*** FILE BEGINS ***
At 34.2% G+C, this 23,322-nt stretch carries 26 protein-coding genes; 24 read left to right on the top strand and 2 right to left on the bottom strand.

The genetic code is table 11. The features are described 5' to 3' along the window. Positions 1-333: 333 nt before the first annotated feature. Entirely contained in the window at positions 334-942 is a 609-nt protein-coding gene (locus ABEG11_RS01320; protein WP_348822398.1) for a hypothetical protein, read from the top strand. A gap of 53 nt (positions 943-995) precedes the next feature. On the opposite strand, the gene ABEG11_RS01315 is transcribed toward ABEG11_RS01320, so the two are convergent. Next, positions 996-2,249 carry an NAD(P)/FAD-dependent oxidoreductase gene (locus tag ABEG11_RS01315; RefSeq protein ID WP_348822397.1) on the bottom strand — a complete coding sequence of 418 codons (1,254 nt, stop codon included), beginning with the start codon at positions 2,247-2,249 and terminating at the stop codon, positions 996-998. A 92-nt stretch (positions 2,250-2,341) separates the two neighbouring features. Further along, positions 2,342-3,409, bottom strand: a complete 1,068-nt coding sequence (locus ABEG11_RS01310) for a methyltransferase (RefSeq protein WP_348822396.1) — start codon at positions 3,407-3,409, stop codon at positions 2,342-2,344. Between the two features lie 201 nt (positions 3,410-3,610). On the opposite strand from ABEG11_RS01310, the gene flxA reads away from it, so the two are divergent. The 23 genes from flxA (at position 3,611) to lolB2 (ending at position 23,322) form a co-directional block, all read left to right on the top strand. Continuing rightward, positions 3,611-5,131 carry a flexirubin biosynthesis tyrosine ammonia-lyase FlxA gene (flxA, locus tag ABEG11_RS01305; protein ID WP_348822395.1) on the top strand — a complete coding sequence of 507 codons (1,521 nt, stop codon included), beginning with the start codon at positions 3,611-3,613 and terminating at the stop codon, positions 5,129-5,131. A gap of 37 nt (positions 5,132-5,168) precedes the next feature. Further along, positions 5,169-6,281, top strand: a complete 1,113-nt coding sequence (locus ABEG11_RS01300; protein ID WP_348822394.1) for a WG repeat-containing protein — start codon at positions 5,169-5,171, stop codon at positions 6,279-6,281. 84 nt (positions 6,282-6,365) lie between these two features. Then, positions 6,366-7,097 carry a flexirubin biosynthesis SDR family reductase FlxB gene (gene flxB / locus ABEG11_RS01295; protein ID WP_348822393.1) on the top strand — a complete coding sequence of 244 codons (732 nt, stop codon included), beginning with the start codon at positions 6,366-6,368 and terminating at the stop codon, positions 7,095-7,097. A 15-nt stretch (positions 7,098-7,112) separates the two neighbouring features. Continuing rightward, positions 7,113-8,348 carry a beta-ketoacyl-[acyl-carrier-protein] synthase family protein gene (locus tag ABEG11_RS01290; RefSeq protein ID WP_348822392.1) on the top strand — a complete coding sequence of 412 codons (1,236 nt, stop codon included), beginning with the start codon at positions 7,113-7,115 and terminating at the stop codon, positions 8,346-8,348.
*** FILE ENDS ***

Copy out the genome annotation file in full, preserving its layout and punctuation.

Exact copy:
At 34.2% G+C, this 23,322-nt stretch carries 26 protein-coding genes; 24 read left to right on the top strand and 2 right to left on the bottom strand.

The genetic code is table 11. The features are described 5' to 3' along the window. Positions 1-333: 333 nt before the first annotated feature. Entirely contained in the window at positions 334-942 is a 609-nt protein-coding gene (locus ABEG11_RS01320; protein WP_348822398.1) for a hypothetical protein, read from the top strand. A gap of 53 nt (positions 943-995) precedes the next feature. On the opposite strand, the gene ABEG11_RS01315 is transcribed toward ABEG11_RS01320, so the two are convergent. Next, positions 996-2,249 carry an NAD(P)/FAD-dependent oxidoreductase gene (locus tag ABEG11_RS01315; RefSeq protein ID WP_348822397.1) on the bottom strand — a complete coding sequence of 418 codons (1,254 nt, stop codon included), beginning with the start codon at positions 2,247-2,249 and terminating at the stop codon, positions 996-998. A 92-nt stretch (positions 2,250-2,341) separates the two neighbouring features. Further along, positions 2,342-3,409, bottom strand: a complete 1,068-nt coding sequence (locus ABEG11_RS01310) for a methyltransferase (RefSeq protein WP_348822396.1) — start codon at positions 3,407-3,409, stop codon at positions 2,342-2,344. Between the two features lie 201 nt (positions 3,410-3,610). On the opposite strand from ABEG11_RS01310, the gene flxA reads away from it, so the two are divergent. The 23 genes from flxA (at position 3,611) to lolB2 (ending at position 23,322) form a co-directional block, all read left to right on the top strand. Continuing rightward, positions 3,611-5,131 carry a flexirubin biosynthesis tyrosine ammonia-lyase FlxA gene (flxA, locus tag ABEG11_RS01305; protein ID WP_348822395.1) on the top strand — a complete coding sequence of 507 codons (1,521 nt, stop codon included), beginning with the start codon at positions 3,611-3,613 and terminating at the stop codon, positions 5,129-5,131. A gap of 37 nt (positions 5,132-5,168) precedes the next feature. Further along, positions 5,169-6,281, top strand: a complete 1,113-nt coding sequence (locus ABEG11_RS01300; protein ID WP_348822394.1) for a WG repeat-containing protein — start codon at positions 5,169-5,171, stop codon at positions 6,279-6,281. 84 nt (positions 6,282-6,365) lie between these two features. Then, positions 6,366-7,097 carry a flexirubin biosynthesis SDR family reductase FlxB gene (gene flxB / locus ABEG11_RS01295; protein ID WP_348822393.1) on the top strand — a complete coding sequence of 244 codons (732 nt, stop codon included), beginning with the start codon at positions 6,366-6,368 and terminating at the stop codon, positions 7,095-7,097. A 15-nt stretch (positions 7,098-7,112) separates the two neighbouring features. Continuing rightward, positions 7,113-8,348 carry a beta-ketoacyl-[acyl-carrier-protein] synthase family protein gene (locus tag ABEG11_RS01290; RefSeq protein ID WP_348822392.1) on the top strand — a complete coding sequence of 412 codons (1,236 nt, stop codon included), beginning with the start codon at positions 7,113-7,115 and terminating at the stop codon, positions 8,346-8,348.